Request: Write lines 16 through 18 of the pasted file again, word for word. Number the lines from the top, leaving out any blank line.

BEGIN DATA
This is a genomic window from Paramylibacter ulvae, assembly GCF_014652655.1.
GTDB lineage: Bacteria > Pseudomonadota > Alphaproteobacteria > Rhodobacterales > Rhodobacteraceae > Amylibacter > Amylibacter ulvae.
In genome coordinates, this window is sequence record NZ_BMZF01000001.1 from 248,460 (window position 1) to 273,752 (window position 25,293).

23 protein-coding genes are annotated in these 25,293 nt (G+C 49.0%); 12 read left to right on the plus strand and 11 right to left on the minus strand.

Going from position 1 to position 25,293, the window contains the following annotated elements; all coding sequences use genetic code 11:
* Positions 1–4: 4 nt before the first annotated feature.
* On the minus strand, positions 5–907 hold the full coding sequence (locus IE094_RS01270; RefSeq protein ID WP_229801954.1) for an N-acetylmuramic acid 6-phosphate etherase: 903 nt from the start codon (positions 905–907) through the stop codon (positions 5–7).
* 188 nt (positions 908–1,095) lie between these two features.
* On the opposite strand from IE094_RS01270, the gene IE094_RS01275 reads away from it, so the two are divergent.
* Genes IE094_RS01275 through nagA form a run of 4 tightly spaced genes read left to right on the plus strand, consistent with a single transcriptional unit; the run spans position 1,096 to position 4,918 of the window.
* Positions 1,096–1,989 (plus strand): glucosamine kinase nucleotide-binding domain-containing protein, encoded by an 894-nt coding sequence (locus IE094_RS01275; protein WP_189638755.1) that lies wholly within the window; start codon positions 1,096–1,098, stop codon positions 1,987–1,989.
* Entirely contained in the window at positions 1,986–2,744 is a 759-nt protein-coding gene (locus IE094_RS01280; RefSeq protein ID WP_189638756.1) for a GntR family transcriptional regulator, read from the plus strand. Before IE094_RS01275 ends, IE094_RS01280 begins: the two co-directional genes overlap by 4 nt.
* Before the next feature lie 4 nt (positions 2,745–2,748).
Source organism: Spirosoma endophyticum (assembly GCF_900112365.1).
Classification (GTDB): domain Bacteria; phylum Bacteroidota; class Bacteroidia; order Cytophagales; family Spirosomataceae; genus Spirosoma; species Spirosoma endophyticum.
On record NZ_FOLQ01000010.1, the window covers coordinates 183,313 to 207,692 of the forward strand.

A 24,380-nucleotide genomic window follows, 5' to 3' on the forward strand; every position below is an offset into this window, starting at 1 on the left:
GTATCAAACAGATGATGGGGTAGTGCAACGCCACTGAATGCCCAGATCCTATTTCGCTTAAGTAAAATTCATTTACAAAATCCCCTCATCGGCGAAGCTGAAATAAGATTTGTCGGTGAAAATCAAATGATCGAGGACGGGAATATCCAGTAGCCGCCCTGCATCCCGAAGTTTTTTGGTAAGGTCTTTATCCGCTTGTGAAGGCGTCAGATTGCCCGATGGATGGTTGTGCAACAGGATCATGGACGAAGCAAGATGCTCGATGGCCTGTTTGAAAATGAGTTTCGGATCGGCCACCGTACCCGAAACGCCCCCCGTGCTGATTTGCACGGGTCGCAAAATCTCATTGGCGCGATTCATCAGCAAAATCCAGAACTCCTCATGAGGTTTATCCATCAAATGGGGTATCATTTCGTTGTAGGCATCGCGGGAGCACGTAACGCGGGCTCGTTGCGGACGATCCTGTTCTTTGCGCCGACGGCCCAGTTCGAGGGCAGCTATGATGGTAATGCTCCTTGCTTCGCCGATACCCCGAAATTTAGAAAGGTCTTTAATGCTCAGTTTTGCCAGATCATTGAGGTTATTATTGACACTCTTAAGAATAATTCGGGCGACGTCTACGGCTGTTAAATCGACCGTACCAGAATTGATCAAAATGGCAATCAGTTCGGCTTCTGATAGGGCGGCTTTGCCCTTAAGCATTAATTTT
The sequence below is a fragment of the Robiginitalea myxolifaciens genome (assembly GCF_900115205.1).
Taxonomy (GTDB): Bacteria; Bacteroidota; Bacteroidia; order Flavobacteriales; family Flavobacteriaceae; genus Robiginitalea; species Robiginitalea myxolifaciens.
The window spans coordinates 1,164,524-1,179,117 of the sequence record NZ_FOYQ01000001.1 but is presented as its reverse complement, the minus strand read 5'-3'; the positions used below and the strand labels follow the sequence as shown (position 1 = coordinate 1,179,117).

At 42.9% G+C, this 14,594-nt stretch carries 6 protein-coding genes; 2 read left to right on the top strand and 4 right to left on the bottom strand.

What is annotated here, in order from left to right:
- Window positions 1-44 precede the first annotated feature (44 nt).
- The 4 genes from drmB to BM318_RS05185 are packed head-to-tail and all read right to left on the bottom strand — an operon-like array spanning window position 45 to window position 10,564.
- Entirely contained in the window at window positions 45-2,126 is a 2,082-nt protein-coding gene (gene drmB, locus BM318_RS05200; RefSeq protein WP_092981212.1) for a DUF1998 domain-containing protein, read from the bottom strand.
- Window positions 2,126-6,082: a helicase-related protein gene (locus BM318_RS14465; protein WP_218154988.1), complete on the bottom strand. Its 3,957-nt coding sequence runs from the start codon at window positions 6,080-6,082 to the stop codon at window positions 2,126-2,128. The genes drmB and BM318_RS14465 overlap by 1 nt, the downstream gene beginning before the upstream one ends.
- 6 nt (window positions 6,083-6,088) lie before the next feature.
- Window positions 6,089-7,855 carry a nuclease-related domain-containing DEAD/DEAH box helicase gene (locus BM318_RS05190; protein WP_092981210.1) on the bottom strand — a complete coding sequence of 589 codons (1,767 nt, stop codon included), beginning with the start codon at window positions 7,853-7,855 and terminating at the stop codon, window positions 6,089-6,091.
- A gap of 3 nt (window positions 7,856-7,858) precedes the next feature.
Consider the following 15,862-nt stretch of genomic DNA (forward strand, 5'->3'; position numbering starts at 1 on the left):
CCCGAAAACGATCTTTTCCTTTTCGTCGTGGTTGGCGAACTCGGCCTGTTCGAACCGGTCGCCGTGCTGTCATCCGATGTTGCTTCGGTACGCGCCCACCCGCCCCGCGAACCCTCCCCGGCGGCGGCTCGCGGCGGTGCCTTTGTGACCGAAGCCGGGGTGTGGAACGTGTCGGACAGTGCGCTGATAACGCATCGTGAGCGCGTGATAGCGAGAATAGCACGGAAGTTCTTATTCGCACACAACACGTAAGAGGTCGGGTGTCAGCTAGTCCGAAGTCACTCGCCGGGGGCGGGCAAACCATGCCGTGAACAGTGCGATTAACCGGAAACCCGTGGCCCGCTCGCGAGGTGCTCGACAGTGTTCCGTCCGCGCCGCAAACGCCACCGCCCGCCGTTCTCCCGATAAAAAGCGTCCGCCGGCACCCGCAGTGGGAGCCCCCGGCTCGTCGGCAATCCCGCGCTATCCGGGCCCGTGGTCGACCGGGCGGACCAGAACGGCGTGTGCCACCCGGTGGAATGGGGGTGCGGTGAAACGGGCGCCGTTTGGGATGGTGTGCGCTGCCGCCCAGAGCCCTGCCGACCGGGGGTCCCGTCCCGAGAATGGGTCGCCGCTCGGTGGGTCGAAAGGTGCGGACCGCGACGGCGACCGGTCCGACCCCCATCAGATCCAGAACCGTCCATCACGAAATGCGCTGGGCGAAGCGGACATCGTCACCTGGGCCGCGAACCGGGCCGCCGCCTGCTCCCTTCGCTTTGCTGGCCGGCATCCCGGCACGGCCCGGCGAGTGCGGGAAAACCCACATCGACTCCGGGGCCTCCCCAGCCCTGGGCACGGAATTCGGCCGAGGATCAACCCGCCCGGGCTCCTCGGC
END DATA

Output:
On record NZ_FOLQ01000010.1, the window covers coordinates 183,313 to 207,692 of the forward strand.

A 24,380-nucleotide genomic window follows, 5' to 3' on the forward strand; every position below is an offset into this window, starting at 1 on the left:
GTATCAAACAGATGATGGGGTAGTGCAACGCCACTGAATGCCCAGATCCTATTTCGCTTAAGTAAAATTCATTTACAAAATCCCCTCATCGGCGAAGCTGAAATAAGATTTGTCGGTGAAAATCAAATGATCGAGGACGGGAATATCCAGTAGCCGCCCTGCATCCCGAAGTTTTTTGGTAAGGTCTTTATCCGCTTGTGAAGGCGTCAGATTGCCCGATGGATGGTTGTGCAACAGGATCATGGACGAAGCAAGATGCTCGATGGCCTGTTTGAAAATGAGTTTCGGATCGGCCACCGTACCCGAAACGCCCCCCGTGCTGATTTGCACGGGTCGCAAAATCTCATTGGCGCGATTCATCAGCAAAATCCAGAACTCCTCATGAGGTTTATCCATCAAATGGGGTATCATTTCGTTGTAGGCATCGCGGGAGCACGTAACGCGGGCTCGTTGCGGACGATCCTGTTCTTTGCGCCGACGGCCCAGTTCGAGGGCAGCTATGATGGTAATGCTCCTTGCTTCGCCGATACCCCGAAATTTAGAAAGGTCTTTAATGCTCAGTTTTGCCAGATCATTGAGGTTATTATTGACACTCTTAAGAATAATTCGGGCGACGTCTACGGCTGTTAAATCGACCGTACCAGAATTGATCAAAATGGCAATCAGTTCGGCTTCTGATAGGGCGGCTTTGCCCTTAAGCATTAATTTT